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January 21, 2006
11 Indicted in Latest Round of FBI Environmental Witch Hunt
Washington, DC- On Friday the Justice Department announced that 11 individuals were being charged in a 65 count indictment handed down by a Eugene, Oregon grand jury for a series of events from 1996 to 2001. The indictment charged the individuals with a series of arsons, sabotage and vandalism that were claimed by the Earth Liberation Front and the Animal Liberation Front. These acts of eco-sabotage have been falsely labeled "terrorism" by FBI director Robert Mueller, even though no one has ever been harmed.
Adding to the buzz, news that one of the state’s key witnesses is an informant who is disreputable, and a know heroin user, caused activists to speculate about how good a case the FBI could really have. Historically, the FBI has had very little success in investigating and prosecuting environmental and animal liberation activists because of the loose non-hierarchical structure of activist cells along with their penchant for a strong security culture, which serves to protect the identity of underground activists.
The indictments were announced just days after it was revealed that a tape had been received from international terrorist Osama Bin Laden, who promised a continued campaign of violence against the United States. The close proximity of today’s announcement regarding the indictments caused many to wonder if this was a diversionary tactic meant to draw attention away from the FBI’s failure in the international terrorism arena and to distract the public from the current debate regarding illegal wire taps being perpetrated by the Government.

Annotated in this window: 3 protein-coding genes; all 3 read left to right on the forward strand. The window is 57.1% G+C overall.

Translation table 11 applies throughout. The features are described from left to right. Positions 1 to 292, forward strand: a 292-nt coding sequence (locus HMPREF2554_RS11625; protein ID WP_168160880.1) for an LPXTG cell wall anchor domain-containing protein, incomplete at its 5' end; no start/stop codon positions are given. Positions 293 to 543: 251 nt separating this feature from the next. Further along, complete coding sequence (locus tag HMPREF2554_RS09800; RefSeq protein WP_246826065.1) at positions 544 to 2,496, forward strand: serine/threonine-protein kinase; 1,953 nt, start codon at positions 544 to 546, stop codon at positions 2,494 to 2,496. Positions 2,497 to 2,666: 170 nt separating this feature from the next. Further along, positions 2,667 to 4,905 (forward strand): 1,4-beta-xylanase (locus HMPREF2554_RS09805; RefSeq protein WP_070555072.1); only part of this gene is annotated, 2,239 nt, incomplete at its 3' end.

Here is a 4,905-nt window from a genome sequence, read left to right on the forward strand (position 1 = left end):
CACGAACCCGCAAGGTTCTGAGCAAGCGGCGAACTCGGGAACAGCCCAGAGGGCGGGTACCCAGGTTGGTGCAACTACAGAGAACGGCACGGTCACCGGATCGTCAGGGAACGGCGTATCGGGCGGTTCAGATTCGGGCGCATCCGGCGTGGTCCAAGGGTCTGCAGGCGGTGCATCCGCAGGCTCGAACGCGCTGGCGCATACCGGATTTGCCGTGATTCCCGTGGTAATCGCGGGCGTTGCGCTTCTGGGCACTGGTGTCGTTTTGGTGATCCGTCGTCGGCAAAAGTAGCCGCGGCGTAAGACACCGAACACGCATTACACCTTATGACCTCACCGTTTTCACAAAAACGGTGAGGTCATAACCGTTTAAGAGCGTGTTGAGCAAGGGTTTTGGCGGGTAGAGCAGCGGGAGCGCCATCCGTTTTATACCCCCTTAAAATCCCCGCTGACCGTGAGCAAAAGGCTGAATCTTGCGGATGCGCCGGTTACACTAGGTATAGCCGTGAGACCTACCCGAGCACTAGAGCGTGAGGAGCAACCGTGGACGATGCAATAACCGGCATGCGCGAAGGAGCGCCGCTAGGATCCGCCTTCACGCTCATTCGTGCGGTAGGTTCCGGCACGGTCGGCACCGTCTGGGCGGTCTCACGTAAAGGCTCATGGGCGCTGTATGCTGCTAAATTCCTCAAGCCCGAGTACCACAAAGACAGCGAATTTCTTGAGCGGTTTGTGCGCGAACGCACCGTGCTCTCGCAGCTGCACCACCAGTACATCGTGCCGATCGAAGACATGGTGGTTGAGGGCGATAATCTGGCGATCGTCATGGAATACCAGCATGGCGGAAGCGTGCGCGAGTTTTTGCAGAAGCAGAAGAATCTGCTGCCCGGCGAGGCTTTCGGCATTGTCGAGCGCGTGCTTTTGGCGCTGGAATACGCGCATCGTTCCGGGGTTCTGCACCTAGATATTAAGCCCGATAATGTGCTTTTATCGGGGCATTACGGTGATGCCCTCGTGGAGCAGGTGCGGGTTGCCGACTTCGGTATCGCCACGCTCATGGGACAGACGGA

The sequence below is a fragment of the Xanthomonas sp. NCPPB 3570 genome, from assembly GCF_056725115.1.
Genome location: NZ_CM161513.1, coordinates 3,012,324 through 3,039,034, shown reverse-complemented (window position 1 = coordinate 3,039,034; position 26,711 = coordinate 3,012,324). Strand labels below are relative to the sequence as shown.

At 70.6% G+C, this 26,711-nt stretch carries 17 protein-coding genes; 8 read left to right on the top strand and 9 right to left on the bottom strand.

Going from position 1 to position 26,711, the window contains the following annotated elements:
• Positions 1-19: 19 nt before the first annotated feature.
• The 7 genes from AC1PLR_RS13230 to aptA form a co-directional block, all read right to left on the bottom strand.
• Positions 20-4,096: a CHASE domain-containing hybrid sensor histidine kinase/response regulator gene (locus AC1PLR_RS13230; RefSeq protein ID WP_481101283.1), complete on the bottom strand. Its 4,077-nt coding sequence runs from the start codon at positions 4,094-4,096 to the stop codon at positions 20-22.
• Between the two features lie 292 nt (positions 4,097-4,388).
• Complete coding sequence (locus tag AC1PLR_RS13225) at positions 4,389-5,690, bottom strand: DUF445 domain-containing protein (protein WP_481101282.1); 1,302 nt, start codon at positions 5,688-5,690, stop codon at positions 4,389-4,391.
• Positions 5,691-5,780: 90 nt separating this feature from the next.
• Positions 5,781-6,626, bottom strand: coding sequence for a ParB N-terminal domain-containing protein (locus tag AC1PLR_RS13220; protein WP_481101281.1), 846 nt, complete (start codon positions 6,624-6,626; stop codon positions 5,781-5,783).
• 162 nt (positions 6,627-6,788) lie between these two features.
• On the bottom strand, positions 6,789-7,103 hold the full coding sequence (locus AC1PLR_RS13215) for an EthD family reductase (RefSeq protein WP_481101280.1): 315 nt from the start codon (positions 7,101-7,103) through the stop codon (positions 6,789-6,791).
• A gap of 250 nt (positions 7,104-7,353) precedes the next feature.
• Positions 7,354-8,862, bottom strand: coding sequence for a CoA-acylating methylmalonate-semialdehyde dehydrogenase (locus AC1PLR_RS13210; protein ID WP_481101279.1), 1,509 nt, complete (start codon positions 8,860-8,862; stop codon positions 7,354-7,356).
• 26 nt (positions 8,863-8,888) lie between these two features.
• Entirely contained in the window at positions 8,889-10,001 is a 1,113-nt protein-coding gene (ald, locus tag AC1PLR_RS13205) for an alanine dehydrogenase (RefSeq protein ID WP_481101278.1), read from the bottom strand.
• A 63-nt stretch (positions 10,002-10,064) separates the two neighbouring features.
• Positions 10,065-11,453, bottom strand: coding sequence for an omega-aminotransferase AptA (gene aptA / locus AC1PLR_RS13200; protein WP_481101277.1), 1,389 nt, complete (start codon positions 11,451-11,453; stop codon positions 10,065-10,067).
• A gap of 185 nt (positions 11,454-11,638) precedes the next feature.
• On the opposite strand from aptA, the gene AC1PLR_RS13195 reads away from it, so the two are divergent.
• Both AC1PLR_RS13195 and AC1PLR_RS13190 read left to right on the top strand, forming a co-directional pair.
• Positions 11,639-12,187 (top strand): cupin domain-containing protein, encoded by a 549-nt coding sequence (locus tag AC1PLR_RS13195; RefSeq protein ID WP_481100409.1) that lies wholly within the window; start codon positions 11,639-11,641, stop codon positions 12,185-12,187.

North American Animal Liberation Press Officer Dr. Jerry Vlasak observed: "The FBI has been known in the past to ramrod weak prosecutions based on inconclusive and highly questionable sources and evidence, especially when the suspect is an environmental activist". In November, 2005 the FBI agreed to pay $100,000 and to issue a letter of regret to activist Josh Connole, who was arrested under suspicion of being involved in a string of SUV vandalisms.
Another North American Animal Liberation Press Officer, Camille Hankins noted: "If you look at the backgrounds and professions of those indicted you will find that many of them work in professions that involve helping others. One is a firefighter, one works with the developmentally disabled, all have enlarged their circle of compassion to work to protect the animals and the earth. To label these people eco-terrorists is a terrible injustice."